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The Eltham crowd demands more hot dance songs
gig report
Sat . 27.2.16 Champs' Cool Rockin' Daddies at the Eltham Festival
Sun. 28.2.16 Champs' Cool Rockin' Daddies at the St Andrews pub
Crudd turns side-man for Champs' gigs
29.2.16 -
I didn't know quite what to make of it when Greg Champion first mooted the idea, but I went along to a rehearsal at his place with henchman Wayne Duncan in attendance and it seemed harmless enough. Another refresher on Saturday night and we were hurtling to Eltham in convoy for my initiation as guitar-sub in the Cool Rockin' Daddies.
The crowd in the tent was sedately enjoying Stevie Paige when we arrived and they were seated until about half-way through our first set - and then they started dancing. They didn't want to stop either. (pic)
Greg threw another four numbers into the fray that we hadn't rehearsed and we managed to scramble to the end of our allotted time by the hair on our chinny-chin-chins. A tumultuous initiation!
St Andrews the next afternoon was strangely quiet crowd-wise, but as a result a lot more relaxed for the guitar-sub. I actually understood what was going on in most of the songs and was able to enjoy the world and everything in it.
Will there be a next time? Looking at the sparse selection of Spectrum gigs scheduled .for the next couple of months I wouldn't be surprised.

From the Fringe to Fringe toast..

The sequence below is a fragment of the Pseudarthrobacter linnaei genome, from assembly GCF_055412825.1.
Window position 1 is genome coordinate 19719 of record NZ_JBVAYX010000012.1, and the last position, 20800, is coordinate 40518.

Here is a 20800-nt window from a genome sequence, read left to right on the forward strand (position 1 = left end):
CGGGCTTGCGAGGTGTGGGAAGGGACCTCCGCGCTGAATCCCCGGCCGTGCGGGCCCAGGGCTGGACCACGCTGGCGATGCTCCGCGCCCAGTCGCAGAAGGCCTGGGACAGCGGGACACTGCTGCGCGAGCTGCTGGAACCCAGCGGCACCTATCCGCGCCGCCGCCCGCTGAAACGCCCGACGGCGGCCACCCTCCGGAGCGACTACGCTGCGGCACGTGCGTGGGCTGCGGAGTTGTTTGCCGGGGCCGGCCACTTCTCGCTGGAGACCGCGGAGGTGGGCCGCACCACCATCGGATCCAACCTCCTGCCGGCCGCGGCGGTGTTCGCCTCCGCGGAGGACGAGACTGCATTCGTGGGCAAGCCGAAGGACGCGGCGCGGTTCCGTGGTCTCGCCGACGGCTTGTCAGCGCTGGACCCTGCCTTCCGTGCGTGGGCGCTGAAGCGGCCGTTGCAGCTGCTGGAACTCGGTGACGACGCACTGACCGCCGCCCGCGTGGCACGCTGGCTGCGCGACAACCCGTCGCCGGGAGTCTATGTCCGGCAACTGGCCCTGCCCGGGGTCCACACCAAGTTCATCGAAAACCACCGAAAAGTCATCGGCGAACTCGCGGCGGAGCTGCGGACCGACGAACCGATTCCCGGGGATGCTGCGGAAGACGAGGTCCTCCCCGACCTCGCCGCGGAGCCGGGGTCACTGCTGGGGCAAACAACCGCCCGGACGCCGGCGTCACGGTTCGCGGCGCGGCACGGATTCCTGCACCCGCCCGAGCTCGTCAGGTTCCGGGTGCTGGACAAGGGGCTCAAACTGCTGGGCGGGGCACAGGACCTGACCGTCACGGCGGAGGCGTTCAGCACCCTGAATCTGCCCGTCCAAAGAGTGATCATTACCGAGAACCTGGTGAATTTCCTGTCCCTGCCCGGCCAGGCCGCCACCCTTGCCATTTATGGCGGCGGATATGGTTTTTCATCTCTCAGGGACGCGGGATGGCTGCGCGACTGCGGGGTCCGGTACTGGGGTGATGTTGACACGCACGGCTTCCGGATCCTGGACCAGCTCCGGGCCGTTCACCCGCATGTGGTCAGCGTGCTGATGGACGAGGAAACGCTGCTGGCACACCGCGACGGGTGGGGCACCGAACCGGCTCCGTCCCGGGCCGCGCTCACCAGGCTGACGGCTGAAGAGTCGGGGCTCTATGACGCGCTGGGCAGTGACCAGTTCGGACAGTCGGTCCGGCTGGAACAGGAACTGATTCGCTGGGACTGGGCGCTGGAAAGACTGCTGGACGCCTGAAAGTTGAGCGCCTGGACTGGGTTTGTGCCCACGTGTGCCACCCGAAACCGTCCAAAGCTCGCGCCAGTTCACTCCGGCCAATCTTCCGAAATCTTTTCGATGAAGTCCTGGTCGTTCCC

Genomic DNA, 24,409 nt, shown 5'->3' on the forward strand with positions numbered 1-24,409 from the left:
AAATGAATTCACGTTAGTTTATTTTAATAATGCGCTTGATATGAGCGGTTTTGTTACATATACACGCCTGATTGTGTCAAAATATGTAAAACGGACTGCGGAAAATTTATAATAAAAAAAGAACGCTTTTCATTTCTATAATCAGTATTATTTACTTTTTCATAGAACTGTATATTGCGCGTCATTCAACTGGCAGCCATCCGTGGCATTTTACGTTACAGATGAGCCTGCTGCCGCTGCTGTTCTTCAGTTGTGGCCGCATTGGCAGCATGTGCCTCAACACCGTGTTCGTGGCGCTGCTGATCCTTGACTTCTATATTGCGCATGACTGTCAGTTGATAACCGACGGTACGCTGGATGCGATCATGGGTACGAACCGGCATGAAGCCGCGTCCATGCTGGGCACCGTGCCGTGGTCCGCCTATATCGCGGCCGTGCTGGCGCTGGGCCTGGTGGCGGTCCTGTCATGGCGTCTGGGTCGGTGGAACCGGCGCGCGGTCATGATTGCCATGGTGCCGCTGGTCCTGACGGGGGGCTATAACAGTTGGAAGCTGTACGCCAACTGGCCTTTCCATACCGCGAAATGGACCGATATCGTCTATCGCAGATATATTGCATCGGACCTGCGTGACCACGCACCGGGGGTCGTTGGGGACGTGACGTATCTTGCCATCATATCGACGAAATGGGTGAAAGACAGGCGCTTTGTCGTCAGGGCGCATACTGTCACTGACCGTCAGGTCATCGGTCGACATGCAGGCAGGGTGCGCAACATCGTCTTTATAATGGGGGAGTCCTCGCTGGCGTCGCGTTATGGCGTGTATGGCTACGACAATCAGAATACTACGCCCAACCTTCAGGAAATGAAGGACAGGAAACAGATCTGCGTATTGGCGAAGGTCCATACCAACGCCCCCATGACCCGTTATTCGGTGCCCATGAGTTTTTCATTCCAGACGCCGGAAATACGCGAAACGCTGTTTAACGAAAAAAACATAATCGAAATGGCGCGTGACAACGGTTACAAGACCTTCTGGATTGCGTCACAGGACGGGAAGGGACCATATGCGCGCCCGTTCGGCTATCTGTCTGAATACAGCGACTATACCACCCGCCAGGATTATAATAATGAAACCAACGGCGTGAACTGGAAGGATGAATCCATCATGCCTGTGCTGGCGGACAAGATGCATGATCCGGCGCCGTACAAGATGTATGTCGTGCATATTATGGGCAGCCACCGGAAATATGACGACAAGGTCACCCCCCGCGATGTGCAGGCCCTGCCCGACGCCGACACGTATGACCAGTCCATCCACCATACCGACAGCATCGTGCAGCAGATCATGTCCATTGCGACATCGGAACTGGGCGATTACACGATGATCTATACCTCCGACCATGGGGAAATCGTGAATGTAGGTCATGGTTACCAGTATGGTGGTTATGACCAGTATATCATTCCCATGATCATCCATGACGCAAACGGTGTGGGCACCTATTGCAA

1) Geoff 'Goof' Miller and me at the GC 2) Tim Seal encourages his guests to join in I'll Be Gone

3) Tim brings some mates up to join in on the reprise 4) What Mike ate at the Bill Putt Memorial lunch at ETC
gig report

Wed. 17.2.16 Mike Rudd's RetroSpectrum at the Adelaide Fringe
Sun. 21.2.16 Mike's celeb spot at Tim Seal's 60th
Mike Rudd's RetroSpectrum at the Adelaide Fringe
23.2.16 -
I was assisted in my recent SA odyssey by Fate to a certain degree, but more often than not by dint (or is that dent?) of human kindnesses and decency. Anyway, the opportunity to appear at the Adelaide Fringe presented itself to me when I was approached by Graeme Dent (see?) to put in an appearance at his mate Tim Seal's 60th birthday party to be held on Sunday last (21st) at a winery (Barristers Block wines) in Woodside, a small town south of Adelaide in the Onkaparinga Valley, the fee for which allowed me and my partner Maria to fly (!) to SA and be accommodated.
I rang Geoff Miller's mate Colin Koch (Golly Gosh) thinking initially that he was associated with WOMADelaide, but discovered it was actually the Adelaide Fringe and that applications were officially closed. However, doors magically opened and I think it was at the Coolangatta airport I effected the deposit, which meant I was on the Fringe bill performing at the German Club on the Wednesday night. (17th)
And that's how it went too, the only change being that I added Geoff Miller (pic 1) to the show to give it a bit of a lift at the pointy end.
I was belatedly concerned that there wouldn't be enough people in the quite large space in the German Club and had arranged to be interviewed with another of Geoff Miller's mates (Ian Henshke) on the Tuesday at 4.30 at the ABC, but the time came and passed and things became a little tense in the ABC Green Room as we wondered what was going on. Ian's producer came out apologetically and said with one thing and another they'd forgotten we were coming and would we mind waiting another forty-five minutes for the interview? As it turned out I got a good fifteen minutes of air time and I'm certain the exposure prompted the late flurry of sales that brought the attendance up close to a full house.
Given my pre-show anxiety the show went off really very well and I was inundated with well-wishers at the end of the night - I could barely carry all the wine I was given! As my presenter, Alan Rosewarne said, you could feel the love in the room.